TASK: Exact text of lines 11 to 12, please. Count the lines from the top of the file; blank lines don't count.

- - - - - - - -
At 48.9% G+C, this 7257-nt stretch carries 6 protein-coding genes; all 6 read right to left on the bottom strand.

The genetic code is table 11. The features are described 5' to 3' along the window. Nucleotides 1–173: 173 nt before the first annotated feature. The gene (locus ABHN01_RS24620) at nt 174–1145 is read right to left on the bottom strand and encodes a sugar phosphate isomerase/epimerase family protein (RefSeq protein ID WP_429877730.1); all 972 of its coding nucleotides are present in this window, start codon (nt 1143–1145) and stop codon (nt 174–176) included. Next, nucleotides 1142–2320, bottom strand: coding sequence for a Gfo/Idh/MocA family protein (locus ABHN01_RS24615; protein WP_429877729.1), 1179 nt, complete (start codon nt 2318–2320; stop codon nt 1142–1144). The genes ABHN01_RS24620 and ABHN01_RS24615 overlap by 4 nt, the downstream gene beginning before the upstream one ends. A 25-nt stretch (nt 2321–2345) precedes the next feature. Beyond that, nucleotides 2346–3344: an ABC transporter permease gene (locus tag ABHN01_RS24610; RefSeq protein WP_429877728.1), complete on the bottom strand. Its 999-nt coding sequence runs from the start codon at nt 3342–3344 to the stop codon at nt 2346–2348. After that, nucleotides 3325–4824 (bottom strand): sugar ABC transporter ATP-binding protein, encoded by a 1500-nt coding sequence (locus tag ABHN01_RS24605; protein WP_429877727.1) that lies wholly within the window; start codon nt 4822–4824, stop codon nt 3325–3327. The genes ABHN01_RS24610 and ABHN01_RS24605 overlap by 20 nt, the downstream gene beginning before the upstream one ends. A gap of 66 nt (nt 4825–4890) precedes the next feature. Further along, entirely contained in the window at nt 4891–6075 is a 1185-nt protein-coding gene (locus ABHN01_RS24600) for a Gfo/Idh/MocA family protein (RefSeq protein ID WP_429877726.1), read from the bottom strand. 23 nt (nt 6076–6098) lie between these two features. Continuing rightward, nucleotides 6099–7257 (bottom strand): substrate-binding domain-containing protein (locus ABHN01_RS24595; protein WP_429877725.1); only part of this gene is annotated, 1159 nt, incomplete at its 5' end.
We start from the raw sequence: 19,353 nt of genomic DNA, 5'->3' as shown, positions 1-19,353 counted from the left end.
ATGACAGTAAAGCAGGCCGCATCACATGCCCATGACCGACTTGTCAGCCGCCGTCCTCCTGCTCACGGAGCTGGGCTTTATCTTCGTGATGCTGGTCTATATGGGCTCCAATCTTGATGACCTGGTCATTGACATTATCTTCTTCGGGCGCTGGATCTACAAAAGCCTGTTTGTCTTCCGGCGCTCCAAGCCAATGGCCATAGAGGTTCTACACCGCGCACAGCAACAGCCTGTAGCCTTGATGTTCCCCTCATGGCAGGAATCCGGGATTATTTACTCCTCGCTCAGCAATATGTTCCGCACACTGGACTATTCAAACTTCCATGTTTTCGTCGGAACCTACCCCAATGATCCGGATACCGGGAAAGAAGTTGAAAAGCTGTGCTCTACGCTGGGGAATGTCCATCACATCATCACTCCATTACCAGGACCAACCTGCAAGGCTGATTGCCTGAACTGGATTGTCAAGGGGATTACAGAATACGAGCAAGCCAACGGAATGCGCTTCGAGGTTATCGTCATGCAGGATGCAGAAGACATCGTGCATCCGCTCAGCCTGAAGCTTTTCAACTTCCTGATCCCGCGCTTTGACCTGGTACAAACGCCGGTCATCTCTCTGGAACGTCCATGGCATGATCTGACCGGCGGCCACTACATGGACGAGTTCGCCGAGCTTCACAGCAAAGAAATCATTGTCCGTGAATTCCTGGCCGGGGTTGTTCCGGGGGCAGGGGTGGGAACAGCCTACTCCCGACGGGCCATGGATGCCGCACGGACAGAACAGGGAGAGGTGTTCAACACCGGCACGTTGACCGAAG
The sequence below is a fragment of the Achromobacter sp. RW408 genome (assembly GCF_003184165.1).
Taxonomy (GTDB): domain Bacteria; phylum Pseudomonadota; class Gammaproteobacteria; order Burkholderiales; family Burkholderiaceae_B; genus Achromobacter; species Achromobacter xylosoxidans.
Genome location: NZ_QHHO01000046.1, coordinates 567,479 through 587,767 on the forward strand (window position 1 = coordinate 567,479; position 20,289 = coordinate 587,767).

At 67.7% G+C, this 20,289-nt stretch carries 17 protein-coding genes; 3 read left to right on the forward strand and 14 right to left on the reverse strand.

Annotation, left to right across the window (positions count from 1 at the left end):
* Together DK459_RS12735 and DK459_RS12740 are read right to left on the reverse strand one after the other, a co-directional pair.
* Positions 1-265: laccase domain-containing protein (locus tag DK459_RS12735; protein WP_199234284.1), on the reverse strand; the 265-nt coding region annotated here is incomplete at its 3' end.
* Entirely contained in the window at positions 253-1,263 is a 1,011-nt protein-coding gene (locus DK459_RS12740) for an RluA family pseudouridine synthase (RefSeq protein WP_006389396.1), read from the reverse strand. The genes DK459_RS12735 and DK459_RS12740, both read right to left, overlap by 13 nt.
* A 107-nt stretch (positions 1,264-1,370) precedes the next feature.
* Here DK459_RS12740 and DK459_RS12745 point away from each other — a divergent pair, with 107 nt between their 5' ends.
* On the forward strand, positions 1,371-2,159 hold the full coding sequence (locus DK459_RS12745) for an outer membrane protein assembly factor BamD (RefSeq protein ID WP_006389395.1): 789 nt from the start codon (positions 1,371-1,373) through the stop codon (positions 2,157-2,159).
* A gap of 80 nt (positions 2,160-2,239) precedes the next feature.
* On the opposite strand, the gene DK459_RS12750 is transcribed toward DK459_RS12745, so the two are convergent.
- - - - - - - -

* Positions 1-265: laccase domain-containing protein (locus tag DK459_RS12735; protein WP_199234284.1), on the reverse strand; the 265-nt coding region annotated here is incomplete at its 3' end.
* Entirely contained in the window at positions 253-1,263 is a 1,011-nt protein-coding gene (locus DK459_RS12740) for an RluA family pseudouridine synthase (RefSeq protein WP_006389396.1), read from the reverse strand. The genes DK459_RS12735 and DK459_RS12740, both read right to left, overlap by 13 nt.